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Suspension Bridge


"Culture is the collective programming of the human mind that distinguishes the members of one human group from those of another" -  Geert Hofstede, 1991.


Prof. Em. Dr. Geert Hofstede, MSc, PhD

Gerard Hendrik (Geert) Hofstede was a Dutch social psychologist, IBM employee, and Professor Emeritus of Organizational Anthropology and International Management at Maastricht University in the Netherlands, well known for his pioneering research on cross-cultural groups and organizations.

He is best known for developing one of the earliest and most popular frameworks for measuring cultural dimensions in a global perspective. Here he described national cultures along six dimensions: Power Distance, Individualism, Achievement, Certainty, Time Orientation, and Indulgence.

The 6 Dimensions Model of National Culture

Geert Hofstede, assisted by others, came up with six basic issues that society needs to come to terms with in order to organize itself. These are called dimensions of culture. Each of them has been expressed on a scale that runs roughly from 0 to 100.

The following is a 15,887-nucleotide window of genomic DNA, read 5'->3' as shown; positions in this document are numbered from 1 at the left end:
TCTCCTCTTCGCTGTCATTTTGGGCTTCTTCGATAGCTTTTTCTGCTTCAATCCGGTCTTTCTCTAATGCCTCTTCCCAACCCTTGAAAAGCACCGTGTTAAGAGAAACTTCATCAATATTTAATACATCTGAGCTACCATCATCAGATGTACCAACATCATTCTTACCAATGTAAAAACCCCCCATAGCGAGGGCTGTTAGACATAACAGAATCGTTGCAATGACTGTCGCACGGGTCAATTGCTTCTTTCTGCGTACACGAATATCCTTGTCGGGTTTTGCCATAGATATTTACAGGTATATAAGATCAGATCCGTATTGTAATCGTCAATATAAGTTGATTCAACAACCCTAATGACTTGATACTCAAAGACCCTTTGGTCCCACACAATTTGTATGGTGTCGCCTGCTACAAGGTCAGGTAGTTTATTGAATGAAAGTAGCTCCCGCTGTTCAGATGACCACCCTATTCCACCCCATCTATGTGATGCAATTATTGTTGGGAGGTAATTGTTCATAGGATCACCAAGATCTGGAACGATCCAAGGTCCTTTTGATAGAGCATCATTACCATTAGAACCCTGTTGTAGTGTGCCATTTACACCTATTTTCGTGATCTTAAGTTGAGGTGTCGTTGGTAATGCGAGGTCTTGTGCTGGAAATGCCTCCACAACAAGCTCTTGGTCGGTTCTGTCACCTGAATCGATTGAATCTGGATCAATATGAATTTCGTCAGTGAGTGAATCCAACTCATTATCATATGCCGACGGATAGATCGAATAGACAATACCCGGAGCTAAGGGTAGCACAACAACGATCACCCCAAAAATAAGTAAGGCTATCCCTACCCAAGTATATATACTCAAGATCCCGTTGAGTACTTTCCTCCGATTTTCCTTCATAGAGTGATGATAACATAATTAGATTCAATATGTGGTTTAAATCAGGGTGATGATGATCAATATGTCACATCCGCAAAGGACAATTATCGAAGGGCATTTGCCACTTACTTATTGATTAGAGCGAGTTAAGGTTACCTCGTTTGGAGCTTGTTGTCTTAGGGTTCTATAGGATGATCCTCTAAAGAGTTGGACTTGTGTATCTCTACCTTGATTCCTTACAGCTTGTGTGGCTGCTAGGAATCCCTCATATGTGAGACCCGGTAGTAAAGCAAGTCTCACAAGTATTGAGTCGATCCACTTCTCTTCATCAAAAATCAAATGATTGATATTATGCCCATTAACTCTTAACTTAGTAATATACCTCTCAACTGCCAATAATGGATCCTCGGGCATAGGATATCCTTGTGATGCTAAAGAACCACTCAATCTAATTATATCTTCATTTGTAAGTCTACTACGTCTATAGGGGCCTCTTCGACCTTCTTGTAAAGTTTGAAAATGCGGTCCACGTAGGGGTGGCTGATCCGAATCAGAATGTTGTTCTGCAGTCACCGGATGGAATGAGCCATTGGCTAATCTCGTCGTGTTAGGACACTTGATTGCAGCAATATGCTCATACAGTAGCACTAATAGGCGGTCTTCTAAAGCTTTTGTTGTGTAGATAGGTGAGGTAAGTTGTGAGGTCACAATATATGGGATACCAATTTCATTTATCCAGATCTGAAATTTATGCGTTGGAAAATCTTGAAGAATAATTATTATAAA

For each dimension here is a brief description and a ten-minute video in which Geert Hofstede explains that dimension.

Power Distance

Hofstede's definition: Power Distance is the extent to which the less powerful members of organizations and institutions (like the family) accept and expect that power is distributed unequally.


Hofstede's definition: Individualism is the extent to which people feel independent, as opposed to being interdependent as members of larger wholes.


Hofstede's definition: Masculinity is the extent to which the use of force in endorsed socially.


Hofstede's definition: Uncertainty avoidance deals with a society’s tolerance for uncertainty and ambiguity.

Time Orientation

Hofstede's definition: Long-term orientation deals with change.


Hofstede's definition: Indulgence is about the good things in life.


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